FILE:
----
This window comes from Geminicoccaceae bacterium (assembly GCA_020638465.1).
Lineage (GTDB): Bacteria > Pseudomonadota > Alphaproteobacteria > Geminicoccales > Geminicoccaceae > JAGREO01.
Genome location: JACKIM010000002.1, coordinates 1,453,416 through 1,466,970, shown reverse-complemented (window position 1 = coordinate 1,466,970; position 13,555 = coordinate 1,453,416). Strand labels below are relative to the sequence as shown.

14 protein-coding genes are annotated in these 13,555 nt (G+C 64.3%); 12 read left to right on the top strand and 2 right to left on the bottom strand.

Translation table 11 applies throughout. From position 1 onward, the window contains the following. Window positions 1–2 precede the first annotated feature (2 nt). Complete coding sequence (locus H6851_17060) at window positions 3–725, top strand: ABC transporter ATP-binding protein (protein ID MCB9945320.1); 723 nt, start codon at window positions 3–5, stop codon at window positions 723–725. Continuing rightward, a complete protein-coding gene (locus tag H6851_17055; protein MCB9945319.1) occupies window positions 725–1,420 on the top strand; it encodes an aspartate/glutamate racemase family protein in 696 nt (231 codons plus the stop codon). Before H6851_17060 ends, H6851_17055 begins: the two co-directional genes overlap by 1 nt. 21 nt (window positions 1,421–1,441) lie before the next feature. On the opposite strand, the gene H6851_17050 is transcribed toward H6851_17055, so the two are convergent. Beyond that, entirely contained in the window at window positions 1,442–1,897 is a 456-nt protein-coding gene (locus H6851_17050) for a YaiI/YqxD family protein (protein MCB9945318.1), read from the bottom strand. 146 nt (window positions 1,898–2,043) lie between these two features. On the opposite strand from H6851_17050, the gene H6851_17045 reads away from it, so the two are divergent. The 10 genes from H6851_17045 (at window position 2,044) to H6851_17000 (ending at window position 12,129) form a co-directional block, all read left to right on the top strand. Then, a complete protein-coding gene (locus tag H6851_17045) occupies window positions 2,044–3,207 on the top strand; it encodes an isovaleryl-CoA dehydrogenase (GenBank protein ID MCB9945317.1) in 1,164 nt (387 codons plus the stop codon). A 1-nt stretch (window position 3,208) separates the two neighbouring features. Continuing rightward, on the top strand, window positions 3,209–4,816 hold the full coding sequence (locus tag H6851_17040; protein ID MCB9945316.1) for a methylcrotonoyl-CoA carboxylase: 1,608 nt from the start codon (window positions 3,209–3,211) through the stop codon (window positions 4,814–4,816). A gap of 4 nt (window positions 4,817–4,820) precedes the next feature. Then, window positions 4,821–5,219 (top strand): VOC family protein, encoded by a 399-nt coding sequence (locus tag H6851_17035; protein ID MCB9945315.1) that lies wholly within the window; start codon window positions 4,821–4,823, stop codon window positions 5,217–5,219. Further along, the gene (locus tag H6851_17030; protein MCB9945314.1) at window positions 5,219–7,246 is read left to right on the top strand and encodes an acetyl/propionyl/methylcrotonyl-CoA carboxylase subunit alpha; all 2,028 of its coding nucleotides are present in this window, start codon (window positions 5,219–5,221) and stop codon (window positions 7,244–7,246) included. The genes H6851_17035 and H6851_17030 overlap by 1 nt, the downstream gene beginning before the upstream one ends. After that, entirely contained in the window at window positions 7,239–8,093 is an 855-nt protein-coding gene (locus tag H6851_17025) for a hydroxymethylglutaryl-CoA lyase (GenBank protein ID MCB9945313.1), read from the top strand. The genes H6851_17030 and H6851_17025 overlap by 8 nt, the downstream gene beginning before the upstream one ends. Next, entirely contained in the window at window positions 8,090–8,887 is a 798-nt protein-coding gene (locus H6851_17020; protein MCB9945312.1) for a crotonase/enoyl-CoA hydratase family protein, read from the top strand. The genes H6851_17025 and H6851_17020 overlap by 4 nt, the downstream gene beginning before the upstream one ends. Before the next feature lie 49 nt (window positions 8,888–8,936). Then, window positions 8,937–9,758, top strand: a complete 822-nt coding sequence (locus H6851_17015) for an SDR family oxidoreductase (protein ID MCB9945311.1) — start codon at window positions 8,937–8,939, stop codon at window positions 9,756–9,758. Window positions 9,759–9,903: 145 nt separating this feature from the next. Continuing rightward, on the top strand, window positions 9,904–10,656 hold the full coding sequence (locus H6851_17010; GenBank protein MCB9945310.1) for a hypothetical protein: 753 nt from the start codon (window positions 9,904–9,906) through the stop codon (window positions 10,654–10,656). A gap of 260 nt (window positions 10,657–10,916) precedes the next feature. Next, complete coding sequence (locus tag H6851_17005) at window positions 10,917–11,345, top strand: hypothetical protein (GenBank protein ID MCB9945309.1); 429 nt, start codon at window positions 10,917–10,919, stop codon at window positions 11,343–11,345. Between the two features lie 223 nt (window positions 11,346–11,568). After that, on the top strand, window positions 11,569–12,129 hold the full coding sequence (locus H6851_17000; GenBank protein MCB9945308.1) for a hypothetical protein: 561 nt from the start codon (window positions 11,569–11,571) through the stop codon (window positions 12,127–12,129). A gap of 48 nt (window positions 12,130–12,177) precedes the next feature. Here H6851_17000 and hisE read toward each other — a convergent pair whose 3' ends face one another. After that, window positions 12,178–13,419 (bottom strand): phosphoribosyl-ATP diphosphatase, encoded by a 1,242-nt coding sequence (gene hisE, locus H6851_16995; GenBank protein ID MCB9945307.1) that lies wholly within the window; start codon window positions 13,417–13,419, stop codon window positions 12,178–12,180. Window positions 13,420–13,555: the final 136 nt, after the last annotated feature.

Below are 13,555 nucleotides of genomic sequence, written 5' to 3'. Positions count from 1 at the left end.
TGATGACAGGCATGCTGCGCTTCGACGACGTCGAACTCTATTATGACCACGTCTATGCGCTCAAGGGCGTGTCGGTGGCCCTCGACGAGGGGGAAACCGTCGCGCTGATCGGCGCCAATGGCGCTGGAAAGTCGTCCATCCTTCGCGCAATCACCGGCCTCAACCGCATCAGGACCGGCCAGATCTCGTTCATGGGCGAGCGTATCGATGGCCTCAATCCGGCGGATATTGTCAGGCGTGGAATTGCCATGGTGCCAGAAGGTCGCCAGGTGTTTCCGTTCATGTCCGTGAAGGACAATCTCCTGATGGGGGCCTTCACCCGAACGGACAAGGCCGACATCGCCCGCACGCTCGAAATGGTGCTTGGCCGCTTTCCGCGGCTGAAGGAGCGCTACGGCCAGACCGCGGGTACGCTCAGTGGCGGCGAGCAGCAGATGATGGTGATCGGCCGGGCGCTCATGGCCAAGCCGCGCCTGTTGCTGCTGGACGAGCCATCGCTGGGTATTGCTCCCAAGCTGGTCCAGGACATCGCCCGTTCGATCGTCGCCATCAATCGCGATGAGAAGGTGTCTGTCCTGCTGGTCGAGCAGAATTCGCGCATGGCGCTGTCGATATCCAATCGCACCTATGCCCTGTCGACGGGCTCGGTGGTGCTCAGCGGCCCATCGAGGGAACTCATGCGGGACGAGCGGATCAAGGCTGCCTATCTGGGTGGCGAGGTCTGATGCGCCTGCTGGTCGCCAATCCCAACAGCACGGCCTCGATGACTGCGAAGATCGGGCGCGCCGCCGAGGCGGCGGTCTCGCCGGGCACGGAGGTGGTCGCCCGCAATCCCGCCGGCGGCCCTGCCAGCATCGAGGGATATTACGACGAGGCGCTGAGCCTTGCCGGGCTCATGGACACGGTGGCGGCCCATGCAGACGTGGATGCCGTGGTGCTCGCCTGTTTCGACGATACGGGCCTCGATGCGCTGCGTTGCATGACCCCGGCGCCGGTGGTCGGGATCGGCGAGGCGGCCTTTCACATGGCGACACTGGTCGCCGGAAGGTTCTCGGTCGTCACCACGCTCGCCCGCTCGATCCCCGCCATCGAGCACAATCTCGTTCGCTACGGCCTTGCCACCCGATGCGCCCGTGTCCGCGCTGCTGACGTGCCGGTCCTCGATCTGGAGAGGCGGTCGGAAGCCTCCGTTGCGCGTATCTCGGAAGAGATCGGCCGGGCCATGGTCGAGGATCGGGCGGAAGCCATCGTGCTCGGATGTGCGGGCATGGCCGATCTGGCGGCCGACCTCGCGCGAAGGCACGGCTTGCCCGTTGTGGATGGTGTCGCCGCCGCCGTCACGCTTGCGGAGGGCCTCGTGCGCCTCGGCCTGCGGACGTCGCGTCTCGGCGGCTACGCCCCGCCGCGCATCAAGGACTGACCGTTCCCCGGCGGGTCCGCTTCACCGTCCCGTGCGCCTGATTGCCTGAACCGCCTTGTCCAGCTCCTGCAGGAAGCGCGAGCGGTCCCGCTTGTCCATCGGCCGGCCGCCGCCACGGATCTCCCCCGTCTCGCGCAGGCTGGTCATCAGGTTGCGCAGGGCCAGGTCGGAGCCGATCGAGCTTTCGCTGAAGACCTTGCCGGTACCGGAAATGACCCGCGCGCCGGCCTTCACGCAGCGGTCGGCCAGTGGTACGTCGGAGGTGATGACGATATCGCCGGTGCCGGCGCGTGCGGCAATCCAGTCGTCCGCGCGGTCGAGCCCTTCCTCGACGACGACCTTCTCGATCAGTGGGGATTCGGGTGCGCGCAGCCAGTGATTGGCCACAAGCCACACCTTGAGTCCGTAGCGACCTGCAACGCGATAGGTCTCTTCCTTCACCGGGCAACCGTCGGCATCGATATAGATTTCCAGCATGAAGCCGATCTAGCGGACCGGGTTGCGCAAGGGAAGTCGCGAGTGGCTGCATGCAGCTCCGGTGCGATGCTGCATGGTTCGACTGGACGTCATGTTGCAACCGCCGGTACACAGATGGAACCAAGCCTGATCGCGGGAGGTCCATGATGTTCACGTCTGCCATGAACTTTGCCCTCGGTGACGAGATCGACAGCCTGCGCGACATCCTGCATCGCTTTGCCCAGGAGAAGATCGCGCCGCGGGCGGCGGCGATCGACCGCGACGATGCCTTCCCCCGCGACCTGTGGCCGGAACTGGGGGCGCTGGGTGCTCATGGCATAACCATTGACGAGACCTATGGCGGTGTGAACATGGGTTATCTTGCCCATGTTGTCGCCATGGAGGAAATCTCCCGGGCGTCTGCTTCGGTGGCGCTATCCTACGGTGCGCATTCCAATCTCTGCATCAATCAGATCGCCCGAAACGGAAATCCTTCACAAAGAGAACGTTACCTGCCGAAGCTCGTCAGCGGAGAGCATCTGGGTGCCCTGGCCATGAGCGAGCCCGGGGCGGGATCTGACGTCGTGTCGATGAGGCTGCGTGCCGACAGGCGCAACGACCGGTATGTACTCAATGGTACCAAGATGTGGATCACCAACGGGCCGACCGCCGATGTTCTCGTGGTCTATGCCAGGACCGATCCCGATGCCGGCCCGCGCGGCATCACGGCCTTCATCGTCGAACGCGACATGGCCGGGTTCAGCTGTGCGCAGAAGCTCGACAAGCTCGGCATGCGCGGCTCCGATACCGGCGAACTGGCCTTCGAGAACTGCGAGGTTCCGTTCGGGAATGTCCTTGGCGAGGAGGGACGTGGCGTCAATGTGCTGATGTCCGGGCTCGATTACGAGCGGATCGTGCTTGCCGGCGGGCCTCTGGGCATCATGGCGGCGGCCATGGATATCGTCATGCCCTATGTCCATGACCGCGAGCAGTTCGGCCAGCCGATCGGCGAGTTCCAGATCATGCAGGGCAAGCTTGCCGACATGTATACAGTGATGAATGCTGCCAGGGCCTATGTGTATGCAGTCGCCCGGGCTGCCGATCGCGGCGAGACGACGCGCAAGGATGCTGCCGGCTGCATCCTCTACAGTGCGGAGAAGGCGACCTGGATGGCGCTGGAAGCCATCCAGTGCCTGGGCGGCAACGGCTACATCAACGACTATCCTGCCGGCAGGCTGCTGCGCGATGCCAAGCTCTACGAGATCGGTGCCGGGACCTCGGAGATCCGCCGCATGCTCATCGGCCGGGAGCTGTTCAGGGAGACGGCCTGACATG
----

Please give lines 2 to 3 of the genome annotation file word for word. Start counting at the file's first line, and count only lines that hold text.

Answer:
Lineage (GTDB): Bacteria > Pseudomonadota > Alphaproteobacteria > Geminicoccales > Geminicoccaceae > JAGREO01.
Genome location: JACKIM010000002.1, coordinates 1,453,416 through 1,466,970, shown reverse-complemented (window position 1 = coordinate 1,466,970; position 13,555 = coordinate 1,453,416). Strand labels below are relative to the sequence as shown.